Over the past 18 years, we have helped tens of thousands of people live healthier, happier lives, while also protecting and conserving the environment. Our work is community-based, which means nothing gets done without groups of people coming together and working to make the world better for themselves and others. To see this cooperation and dedication to people and the planet is humbling to say the least. I really believe there is nothing that can stop us when we work together!

Volunteers, staff members, donors, program partners, community members – all from diverse walks of life – are the lifeblood of our organization. And, we truly are making a difference. Thank you!

With generosity,

Richard W. Fox
Executive Director

The Justa Cookstove: Community-Based Development in Action


Trees, Water & People’s unique community-based development model is based on the philosophy that the best way to help those most in need is to involve them¬†directly¬†in the design and implementation of local environmental and economic development initiatives. This creates ownership, involvement, and financial sustainability well into the future. Our proven development model of training and execution, coupled with an enterprise approach, engages and inspires local residents to preserve their precious natural resources. In fact, the World Health Organization (WHO), estimates that 4 million people die each year from illnesses caused by indoor air pollution.

So, what does our community-based model look like in action?

The Justa Cookstove: An Example of Community-Based Development in Action

Do√Īa Justa clean cookstove Honduras

identify_community_needsIn Honduras, like many developing countries around the world, cooking is done over an inefficient, open fire inside the home. Breathing the toxic smoke can lead to acute respiratory illness, pneumonia, and chronic obstructive pulmonary disease, among other health problems. Women and children are most seriously affected, as they are the family members who spend the most time in the kitchen.

In addition, the inefficiencies of an open fire result in large amounts of wood from local forests being consumed to provide fuel for cooking. In Honduras, deforestation rates are rising yearly, contributing to global climate change.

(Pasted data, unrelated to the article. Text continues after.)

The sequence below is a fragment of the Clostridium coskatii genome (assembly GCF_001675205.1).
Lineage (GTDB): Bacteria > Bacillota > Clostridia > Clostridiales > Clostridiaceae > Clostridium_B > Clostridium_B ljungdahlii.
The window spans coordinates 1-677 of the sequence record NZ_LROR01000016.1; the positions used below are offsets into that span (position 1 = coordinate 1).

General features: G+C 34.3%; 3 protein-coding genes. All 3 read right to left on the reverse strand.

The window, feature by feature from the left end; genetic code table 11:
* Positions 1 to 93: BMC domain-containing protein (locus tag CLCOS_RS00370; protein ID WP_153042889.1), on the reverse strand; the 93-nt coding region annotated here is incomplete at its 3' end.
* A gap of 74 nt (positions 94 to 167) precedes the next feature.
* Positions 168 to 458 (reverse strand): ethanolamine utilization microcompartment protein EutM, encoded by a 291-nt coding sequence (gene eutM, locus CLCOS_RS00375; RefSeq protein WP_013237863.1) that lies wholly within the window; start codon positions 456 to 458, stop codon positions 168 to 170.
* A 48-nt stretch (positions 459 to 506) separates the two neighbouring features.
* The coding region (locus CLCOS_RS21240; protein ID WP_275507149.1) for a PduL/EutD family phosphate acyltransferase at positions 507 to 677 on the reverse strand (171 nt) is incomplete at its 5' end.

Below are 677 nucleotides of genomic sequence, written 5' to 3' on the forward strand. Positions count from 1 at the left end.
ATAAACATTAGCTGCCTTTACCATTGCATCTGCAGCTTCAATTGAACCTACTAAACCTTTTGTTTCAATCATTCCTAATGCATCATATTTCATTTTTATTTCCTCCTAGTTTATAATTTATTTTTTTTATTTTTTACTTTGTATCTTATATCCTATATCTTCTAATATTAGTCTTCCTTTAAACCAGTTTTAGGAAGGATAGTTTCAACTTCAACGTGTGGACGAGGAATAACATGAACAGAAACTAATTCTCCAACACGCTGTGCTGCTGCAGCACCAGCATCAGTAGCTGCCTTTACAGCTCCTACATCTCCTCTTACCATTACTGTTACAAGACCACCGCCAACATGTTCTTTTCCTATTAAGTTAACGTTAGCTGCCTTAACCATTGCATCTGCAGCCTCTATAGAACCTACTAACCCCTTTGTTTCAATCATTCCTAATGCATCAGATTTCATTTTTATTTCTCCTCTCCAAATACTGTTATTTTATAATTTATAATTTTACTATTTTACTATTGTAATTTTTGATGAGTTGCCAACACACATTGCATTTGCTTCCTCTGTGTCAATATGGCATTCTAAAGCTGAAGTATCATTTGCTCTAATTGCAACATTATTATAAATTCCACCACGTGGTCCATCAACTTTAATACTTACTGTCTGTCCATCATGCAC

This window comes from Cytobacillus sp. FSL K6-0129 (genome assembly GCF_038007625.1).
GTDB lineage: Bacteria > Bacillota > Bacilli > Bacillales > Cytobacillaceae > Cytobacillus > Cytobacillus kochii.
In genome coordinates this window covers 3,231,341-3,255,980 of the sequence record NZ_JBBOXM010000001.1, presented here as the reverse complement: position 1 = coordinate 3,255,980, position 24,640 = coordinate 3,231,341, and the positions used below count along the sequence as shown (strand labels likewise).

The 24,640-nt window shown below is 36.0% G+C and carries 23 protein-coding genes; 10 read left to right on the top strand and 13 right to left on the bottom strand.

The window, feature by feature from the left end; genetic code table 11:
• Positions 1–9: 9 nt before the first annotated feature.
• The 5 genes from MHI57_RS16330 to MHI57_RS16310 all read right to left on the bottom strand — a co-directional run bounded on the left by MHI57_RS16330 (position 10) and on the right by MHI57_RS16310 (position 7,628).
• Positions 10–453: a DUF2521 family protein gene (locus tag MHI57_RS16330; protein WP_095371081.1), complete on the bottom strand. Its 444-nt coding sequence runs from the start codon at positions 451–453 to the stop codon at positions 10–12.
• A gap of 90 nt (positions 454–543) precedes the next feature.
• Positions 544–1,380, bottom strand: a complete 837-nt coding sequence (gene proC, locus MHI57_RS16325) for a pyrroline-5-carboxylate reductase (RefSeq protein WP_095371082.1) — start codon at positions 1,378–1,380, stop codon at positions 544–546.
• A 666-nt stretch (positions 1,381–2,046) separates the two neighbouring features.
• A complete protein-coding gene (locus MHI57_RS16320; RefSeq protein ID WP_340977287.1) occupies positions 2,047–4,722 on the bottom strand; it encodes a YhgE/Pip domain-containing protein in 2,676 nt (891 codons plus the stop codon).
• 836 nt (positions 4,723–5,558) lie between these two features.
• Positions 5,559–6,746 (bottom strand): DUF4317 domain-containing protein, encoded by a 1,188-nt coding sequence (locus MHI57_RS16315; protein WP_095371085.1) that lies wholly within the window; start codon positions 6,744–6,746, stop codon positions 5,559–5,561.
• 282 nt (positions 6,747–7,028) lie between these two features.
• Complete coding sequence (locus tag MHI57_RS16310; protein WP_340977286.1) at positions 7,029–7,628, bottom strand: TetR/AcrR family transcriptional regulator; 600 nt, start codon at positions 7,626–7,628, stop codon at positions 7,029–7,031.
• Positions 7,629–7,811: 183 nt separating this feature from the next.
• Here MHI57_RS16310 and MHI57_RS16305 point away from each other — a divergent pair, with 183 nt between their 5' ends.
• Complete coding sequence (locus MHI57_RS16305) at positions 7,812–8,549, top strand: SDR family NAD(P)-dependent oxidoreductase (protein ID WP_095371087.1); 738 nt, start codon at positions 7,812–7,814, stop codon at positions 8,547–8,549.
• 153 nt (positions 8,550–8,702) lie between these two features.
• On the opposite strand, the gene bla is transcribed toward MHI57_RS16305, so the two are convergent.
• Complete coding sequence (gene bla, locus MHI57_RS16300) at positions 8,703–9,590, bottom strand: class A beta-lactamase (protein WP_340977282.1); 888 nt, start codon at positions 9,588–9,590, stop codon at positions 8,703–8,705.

partner_with_local_organizationsAfter Hurricane Mitch ravaged Honduras in 1998, Trees, Water & People and the¬†Asociaci√≥n Hondure√Īa para el Desarrollo¬†(AHDESA) teamed up with the¬†Aprovecho Research Center¬†and¬†Rotary International¬†to work with a women’s group in the town of Suyapa to adapt fuel-efficient,¬†clean cookstove¬†combustion principles to traditional cooking habits.

design_and_implement_projects (1)The result was the¬†Justa¬†stove, named after community leader Do√Īa Justa Nu√Īez (pictured above with staff from TWP). The¬†Justa¬†clean cookstove is made out of brick and mortar and is built directly into the home. Higher combustion rates and efficiency are achieved by the¬†“Rocket Elbow”, an L-shaped combustion chamber that allows wood to burn up to 70% more efficiently. The body of the stove is insulated with wood ash or other locally available material and is topped with a removable metal cooking surface, or¬†plancha. A built-in chimney vents harmful gases and particulates from the kitchen. Since the stove was designed, hundreds of people throughout Honduras have been trained on how to build and properly maintain this particular type of clean cookstove, helping to spread this life-changing technology well beyond our immediate reach.

evaluate_and_monitor_projectsOver our 16 year history, we have continued to bring clean Justa cookstoves to the people of Honduras, concentrating our efforts in the Guacerique Watershed outside of the capital city of Tegucigalpa. TWP staff and partners track and monitor the progress of these stoves, visiting beneficiary households and testing to ensure that stoves hold up to daily use over an extended period of time. Feedback about the Justa cookstove has led to multiple iterations of this model, making it one of the most popular cookstove designs in the region.

To learn more about all of our clean cookstove designs, please visit our website.